Volume 88 Number 13 | Saturday, 18 November 2017
One Action, Five Outcomes: Aligning National Actions to Amplify the Achievement of Global Goals16 November 2017 | Bonn, Germany
This High-Level Breakfast Roundtable, hosted by Cristiana Pa?ca Palmer, UN Assistant Secretary General and Executive Secretary, Convention on Biological Diversity (CBD), took place on 16 November 2017, at the Marriott Hotel, in Bonn, Germany, on the margins of the 23rd session of the Conference of the Parties (COP 23) to the UN Framework Convention on Climate Change (UNFCCC). The event encouraged invited guests to champion actions that achieve multiple outcomes at the national, regional and global levels, particularly on poverty eradication, climate change, disaster risk reduction (DRR), land degradation and desertification, and biodiversity goals, by acting to conserve, sustainably use and restore biodiversity and ecosystems.
Luc Gnacadja, Special Representative of the Local Climate Adapted Living (LoCAL) Programme Board, former Executive Secretary, UN Convention to Combat Desertification (UNCCD), and former Minister of Environment and Urban Development, Benin, moderated the event.
CBD Executive Secretary Pa?ca Palmer stressed that biodiversity is an essential solution to climate change, and is a cost-effective low-hanging fruit that is underused. She called on ministers to commit to enhancing their implementation of the Strategic Plan for Biodiversity 2011 – 2020. She highlighted that the CBD is not only concerned with the conservation of charismatic species, but also with the protection of the critical infrastructure that is essential for life on earth. She also stressed the need to involve the business and investment communities in the sustainable management of biodiversity.
On mainstreaming national actions, Tommy Remengesau Jr., President of Palau, highlighted the Micronesia Challenge, a commitment to preserve natural resources launched in 2006, with the CBD, and supported by other partners. He highlighted a Protected Area Network Fund in his country where funds are derived from tourist levies, and recognized the CBD as a partner in the Global Island Partnership.
Nicolas Hulot, Minister for the Ecological and Inclusive Transition, France, reflected on how climate is winning the “combat for the conscience” and biodiversity is not, and called for enhancing ambition on biodiversity conservation including linkages with climate change.
Kahled Mohamed Fahmy Abdel Aal, Minister of Environment, Egypt, looked ahead to hosting CBD COP 14, calling for continuing discussions from COP 13, feeding them into the upcoming COP and also into COP 15 in China, and pledging support to the Troika and the CBD. He highlighted mainstreaming and emphasized the need to include desertification and land degradation in the discussion.
Edna Molewa, Minister of Environmental Affairs, South Africa, called for ensuring that biodiversity is at the helm of all efforts by not only focusing on restoration but also on preservation and sustainable utilization of natural resources. Turning to national efforts, she explained how biodiversity guidelines for the mining industry were negotiated over a five-year period, and highlighted efforts to engage young and unemployed people to eradicate alien invasive species.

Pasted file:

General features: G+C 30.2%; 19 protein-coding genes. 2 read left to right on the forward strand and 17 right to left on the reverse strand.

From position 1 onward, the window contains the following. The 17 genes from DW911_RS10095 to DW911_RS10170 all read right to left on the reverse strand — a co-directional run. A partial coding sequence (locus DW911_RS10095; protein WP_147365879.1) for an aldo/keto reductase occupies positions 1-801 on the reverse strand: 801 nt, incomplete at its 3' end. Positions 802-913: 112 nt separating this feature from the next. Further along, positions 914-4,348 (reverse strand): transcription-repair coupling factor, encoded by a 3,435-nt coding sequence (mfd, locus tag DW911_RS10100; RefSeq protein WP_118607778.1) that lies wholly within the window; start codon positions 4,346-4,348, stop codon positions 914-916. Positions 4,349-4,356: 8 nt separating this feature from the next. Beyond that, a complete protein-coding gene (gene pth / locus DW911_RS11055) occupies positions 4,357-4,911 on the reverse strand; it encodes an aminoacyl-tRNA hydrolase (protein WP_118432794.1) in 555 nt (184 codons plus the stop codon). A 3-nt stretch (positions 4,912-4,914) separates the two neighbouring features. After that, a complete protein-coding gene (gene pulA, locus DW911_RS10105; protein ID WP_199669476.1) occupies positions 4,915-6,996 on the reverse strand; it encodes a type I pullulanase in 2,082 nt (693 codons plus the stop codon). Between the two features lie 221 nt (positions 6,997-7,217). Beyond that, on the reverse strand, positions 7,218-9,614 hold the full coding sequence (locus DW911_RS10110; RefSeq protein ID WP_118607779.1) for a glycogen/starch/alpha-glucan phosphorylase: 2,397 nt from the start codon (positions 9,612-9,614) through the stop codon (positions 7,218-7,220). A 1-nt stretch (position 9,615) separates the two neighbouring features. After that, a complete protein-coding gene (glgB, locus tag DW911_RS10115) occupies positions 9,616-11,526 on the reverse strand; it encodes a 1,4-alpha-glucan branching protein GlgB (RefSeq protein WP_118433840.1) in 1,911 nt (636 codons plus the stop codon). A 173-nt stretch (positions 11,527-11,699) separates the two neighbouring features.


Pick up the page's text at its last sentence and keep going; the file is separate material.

Jan Szyszko, Minister of Environment, Poland, announced plans to convene a special meeting to address biodiversity and climate change during UNFCCC COP 24 in Poland.
Gou Haibo, Special Representative for Climate Change Negotiations, China, explained that his country attaches great importance to the economic valuation of biodiversity, citing examples from the forestry sector. He further explained that a holistic approach to addressing poverty eradication, climate change, DRR, land degradation and desertification, and biodiversity goals must be adopted.
Elsa Galarza, Minister of Environment, Peru, advocated a people-centered approach involving all sectors, declaring that “if people value what they have they will become wardens of biodiversity.” She also reflected on the need for new strategies for technology and finance to integrate action.
Vincent Biruta, Minister of Environment, Rwanda, explained that as a small, highly populated country Rwanda has no choice but to manage biodiversity. He highlighted that a fourth national park was created in 2015, illegal mining has been addressed, and a revenue-sharing mechanism was established to benefit the local community. He also explained that natural capital accounting had been implemented to make the trade-off between various economic activities.
Yasuo Takahashi, Vice Minister, Global Environmental Affairs, Japan, highlighted research for mitigation and adaptation enhanced by the conservation of ecosystems. Highlighting capacity building for developing countries through the Japan Biodiversity Fund, he outlined plans for the Satoyama Initiative, which aims to conserve and advance socio-ecological production landscapes and seascapes.
Jean Kapata, Minister of Lands and Natural Resources, Zambia, stressed that engaging finance ministries is vital for addressing biodiversity conservation, and highlighted efforts to combat land degradation by encouraging every household to plant at least one tree.
Sergio Bergman, Minister of Environment and Sustainable Development, Argentina, called for moving onto “hard conversations” and translating the discussion into “numbers” to address the need to create linkages with business. Turning to his country’s presidency of the G20, he offered to include a focus on biodiversity in the meeting’s agenda.
Lamenting a lack of political support for biodiversity, Enrique Lendo Fuentes, Ministry of Environment and Natural Resources, Mexico, emphasized the need to make the business case for it, similar to the Economics of Ecosystems and Biodiversity (TEEB) global initiative. He also proposed leveraging experiences and targeting mechanisms such as the World Economic Forum.